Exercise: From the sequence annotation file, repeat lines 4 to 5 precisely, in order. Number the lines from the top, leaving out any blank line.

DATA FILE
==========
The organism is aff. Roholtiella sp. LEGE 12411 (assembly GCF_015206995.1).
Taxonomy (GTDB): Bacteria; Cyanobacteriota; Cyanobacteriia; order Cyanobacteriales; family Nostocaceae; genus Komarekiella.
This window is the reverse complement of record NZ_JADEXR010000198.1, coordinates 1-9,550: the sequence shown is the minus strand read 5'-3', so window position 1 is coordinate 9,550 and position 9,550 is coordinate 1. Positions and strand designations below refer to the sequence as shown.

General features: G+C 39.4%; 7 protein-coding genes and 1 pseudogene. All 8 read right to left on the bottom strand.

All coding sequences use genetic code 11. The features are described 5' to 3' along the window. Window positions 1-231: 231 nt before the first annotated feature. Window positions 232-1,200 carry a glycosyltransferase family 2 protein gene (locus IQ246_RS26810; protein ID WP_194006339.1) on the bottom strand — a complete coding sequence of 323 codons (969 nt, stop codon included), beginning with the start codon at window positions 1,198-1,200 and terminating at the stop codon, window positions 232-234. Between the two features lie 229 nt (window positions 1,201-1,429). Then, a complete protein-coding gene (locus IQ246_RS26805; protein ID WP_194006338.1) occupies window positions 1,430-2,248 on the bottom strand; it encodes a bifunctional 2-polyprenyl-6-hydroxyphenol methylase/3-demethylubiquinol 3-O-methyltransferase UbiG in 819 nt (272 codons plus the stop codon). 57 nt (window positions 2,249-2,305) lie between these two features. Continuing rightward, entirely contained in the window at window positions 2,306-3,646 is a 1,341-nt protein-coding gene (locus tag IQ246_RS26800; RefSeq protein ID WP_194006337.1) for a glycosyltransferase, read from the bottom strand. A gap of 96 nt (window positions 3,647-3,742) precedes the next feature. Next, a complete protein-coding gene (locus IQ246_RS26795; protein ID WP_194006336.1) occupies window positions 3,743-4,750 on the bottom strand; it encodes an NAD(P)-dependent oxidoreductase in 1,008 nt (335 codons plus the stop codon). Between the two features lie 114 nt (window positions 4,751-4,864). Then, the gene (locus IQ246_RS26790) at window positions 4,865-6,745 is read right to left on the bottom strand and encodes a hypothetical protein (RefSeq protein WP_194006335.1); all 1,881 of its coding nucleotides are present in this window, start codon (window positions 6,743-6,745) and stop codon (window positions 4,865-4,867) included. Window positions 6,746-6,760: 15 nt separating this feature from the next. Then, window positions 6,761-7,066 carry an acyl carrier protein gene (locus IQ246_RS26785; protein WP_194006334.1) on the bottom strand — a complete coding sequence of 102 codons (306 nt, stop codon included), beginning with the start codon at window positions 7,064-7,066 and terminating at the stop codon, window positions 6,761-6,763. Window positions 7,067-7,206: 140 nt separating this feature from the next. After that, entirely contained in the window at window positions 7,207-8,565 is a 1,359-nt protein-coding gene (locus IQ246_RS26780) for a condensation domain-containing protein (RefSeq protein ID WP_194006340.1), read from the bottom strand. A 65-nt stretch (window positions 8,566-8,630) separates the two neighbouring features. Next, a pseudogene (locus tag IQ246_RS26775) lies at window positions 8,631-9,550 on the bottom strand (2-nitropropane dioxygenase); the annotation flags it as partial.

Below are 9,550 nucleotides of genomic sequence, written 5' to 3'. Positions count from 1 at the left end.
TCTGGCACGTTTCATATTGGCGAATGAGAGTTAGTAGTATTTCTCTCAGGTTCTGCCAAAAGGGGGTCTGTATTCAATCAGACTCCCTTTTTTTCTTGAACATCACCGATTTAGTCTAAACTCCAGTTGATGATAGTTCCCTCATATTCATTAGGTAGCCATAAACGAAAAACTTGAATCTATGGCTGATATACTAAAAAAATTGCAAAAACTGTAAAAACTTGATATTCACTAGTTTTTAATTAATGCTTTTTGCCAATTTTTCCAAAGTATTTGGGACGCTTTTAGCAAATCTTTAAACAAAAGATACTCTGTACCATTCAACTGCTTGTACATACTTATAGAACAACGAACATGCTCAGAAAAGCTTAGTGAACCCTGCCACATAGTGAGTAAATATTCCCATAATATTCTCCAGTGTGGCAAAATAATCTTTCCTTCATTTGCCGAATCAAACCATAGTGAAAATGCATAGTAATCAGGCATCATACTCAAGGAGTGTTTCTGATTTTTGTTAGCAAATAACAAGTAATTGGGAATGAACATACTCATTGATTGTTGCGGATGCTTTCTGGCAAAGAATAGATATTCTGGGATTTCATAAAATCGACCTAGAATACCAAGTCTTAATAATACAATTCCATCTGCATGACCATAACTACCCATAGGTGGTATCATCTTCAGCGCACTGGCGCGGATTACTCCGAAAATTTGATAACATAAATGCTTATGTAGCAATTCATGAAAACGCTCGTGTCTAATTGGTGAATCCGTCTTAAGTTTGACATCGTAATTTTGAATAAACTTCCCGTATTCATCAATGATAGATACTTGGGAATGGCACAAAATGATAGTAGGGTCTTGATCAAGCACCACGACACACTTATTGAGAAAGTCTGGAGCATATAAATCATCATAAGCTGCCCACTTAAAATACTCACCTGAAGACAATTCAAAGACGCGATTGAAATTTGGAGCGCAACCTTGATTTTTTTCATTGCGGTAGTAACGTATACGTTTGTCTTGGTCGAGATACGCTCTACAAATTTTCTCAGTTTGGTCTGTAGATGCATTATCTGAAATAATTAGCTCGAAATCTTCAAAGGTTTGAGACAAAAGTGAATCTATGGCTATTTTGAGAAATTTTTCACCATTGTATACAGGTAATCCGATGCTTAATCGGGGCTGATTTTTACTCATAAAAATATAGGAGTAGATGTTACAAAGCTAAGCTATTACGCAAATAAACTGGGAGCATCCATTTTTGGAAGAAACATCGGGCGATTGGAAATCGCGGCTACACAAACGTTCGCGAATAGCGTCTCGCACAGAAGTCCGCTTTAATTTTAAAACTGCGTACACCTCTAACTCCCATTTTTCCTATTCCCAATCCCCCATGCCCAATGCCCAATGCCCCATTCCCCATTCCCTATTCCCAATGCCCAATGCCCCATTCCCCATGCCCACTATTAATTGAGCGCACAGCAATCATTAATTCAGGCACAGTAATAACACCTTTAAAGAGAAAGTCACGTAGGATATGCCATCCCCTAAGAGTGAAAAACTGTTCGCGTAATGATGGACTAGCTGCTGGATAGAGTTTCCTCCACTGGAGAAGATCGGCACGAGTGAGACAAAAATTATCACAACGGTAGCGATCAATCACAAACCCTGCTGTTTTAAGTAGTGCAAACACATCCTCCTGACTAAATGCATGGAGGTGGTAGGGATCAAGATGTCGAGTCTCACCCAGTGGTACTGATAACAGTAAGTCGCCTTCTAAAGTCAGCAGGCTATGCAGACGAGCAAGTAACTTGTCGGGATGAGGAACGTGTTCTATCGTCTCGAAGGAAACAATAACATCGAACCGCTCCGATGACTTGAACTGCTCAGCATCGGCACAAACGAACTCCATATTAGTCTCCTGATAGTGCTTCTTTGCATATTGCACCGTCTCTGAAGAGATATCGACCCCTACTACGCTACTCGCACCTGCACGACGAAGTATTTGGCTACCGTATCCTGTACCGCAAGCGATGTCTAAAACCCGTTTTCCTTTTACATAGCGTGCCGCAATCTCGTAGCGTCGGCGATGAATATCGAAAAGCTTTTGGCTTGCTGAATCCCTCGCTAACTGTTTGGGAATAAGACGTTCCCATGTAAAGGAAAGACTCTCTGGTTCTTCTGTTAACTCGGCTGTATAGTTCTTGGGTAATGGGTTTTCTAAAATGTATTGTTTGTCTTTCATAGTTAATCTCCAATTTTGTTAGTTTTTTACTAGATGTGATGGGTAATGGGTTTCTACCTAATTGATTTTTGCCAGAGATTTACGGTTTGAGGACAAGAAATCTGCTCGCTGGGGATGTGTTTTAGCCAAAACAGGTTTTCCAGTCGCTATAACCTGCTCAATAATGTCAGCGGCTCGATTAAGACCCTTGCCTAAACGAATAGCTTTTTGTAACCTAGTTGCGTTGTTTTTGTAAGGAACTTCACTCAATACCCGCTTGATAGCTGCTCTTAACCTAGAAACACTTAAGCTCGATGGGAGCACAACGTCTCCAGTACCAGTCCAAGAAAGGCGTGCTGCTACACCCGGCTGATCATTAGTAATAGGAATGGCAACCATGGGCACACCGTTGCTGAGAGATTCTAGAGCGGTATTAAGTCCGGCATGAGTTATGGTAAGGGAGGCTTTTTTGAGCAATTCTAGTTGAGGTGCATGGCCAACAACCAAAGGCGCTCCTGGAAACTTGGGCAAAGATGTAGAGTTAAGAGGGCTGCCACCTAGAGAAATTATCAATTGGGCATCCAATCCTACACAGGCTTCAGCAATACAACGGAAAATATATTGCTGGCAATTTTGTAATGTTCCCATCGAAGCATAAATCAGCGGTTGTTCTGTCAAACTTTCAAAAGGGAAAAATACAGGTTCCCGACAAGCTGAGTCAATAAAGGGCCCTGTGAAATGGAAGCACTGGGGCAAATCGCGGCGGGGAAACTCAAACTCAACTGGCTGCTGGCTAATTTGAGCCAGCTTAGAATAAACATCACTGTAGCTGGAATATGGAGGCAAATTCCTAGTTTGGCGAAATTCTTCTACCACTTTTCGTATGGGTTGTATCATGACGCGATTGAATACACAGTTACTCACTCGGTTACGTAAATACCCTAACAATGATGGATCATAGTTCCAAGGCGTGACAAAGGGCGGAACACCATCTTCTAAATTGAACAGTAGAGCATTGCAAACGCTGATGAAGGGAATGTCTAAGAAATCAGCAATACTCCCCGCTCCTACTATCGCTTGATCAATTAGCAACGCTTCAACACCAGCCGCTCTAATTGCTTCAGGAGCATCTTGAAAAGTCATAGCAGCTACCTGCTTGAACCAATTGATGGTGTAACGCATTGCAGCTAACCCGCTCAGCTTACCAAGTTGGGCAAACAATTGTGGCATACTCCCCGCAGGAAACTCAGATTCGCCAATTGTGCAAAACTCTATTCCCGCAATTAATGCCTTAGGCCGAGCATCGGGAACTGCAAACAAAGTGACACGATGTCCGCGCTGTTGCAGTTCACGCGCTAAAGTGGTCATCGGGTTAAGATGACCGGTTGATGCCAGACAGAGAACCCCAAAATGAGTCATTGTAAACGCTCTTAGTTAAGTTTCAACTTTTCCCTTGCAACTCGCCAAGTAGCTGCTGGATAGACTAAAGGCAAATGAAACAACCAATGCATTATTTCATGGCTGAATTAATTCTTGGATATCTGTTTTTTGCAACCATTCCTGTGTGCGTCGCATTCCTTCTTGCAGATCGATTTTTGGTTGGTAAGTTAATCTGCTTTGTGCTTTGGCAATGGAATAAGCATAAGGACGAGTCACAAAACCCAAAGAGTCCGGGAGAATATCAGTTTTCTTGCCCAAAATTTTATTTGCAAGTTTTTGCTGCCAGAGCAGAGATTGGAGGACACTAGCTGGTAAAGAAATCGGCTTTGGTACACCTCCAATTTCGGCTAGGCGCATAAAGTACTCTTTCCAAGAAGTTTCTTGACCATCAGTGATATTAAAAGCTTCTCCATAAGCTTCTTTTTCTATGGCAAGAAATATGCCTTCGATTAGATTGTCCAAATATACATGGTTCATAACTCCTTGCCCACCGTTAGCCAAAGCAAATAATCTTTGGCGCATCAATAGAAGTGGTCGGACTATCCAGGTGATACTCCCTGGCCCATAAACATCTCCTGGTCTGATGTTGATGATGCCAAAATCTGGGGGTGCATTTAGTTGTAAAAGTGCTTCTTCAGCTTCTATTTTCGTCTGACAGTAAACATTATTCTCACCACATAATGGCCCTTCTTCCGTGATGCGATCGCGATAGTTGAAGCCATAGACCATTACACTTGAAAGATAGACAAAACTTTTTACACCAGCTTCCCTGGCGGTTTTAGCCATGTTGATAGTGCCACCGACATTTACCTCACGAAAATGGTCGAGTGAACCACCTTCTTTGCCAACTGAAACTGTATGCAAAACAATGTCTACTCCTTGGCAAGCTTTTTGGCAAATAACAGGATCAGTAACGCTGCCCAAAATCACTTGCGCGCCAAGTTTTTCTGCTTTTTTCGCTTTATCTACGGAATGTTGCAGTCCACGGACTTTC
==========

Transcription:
General features: G+C 39.4%; 7 protein-coding genes and 1 pseudogene. All 8 read right to left on the bottom strand.

All coding sequences use genetic code 11. The features are described 5' to 3' along the window. Window positions 1-231: 231 nt before the first annotated feature. Window positions 232-1,200 carry a glycosyltransferase family 2 protein gene (locus IQ246_RS26810; protein ID WP_194006339.1) on the bottom strand — a complete coding sequence of 323 codons (969 nt, stop codon included), beginning with the start codon at window positions 1,198-1,200 and terminating at the stop codon, window positions 232-234. Between the two features lie 229 nt (window positions 1,201-1,429). Then, a complete protein-coding gene (locus IQ246_RS26805; protein ID WP_194006338.1) occupies window positions 1,430-2,248 on the bottom strand; it encodes a bifunctional 2-polyprenyl-6-hydroxyphenol methylase/3-demethylubiquinol 3-O-methyltransferase UbiG in 819 nt (272 codons plus the stop codon). 57 nt (window positions 2,249-2,305) lie between these two features. Continuing rightward, entirely contained in the window at window positions 2,306-3,646 is a 1,341-nt protein-coding gene (locus tag IQ246_RS26800; RefSeq protein ID WP_194006337.1) for a glycosyltransferase, read from the bottom strand. A gap of 96 nt (window positions 3,647-3,742) precedes the next feature. Next, a complete protein-coding gene (locus IQ246_RS26795; protein ID WP_194006336.1) occupies window positions 3,743-4,750 on the bottom strand; it encodes an NAD(P)-dependent oxidoreductase in 1,008 nt (335 codons plus the stop codon). Between the two features lie 114 nt (window positions 4,751-4,864). Then, the gene (locus IQ246_RS26790) at window positions 4,865-6,745 is read right to left on the bottom strand and encodes a hypothetical protein (RefSeq protein WP_194006335.1); all 1,881 of its coding nucleotides are present in this window, start codon (window positions 6,743-6,745) and stop codon (window positions 4,865-4,867) included. Window positions 6,746-6,760: 15 nt separating this feature from the next. Then, window positions 6,761-7,066 carry an acyl carrier protein gene (locus IQ246_RS26785; protein WP_194006334.1) on the bottom strand — a complete coding sequence of 102 codons (306 nt, stop codon included), beginning with the start codon at window positions 7,064-7,066 and terminating at the stop codon, window positions 6,761-6,763. Window positions 7,067-7,206: 140 nt separating this feature from the next. After that, entirely contained in the window at window positions 7,207-8,565 is a 1,359-nt protein-coding gene (locus IQ246_RS26780) for a condensation domain-containing protein (RefSeq protein ID WP_194006340.1), read from the bottom strand. A 65-nt stretch (window positions 8,566-8,630) separates the two neighbouring features. Next, a pseudogene (locus tag IQ246_RS26775) lies at window positions 8,631-9,550 on the bottom strand (2-nitropropane dioxygenase); the annotation flags it as partial.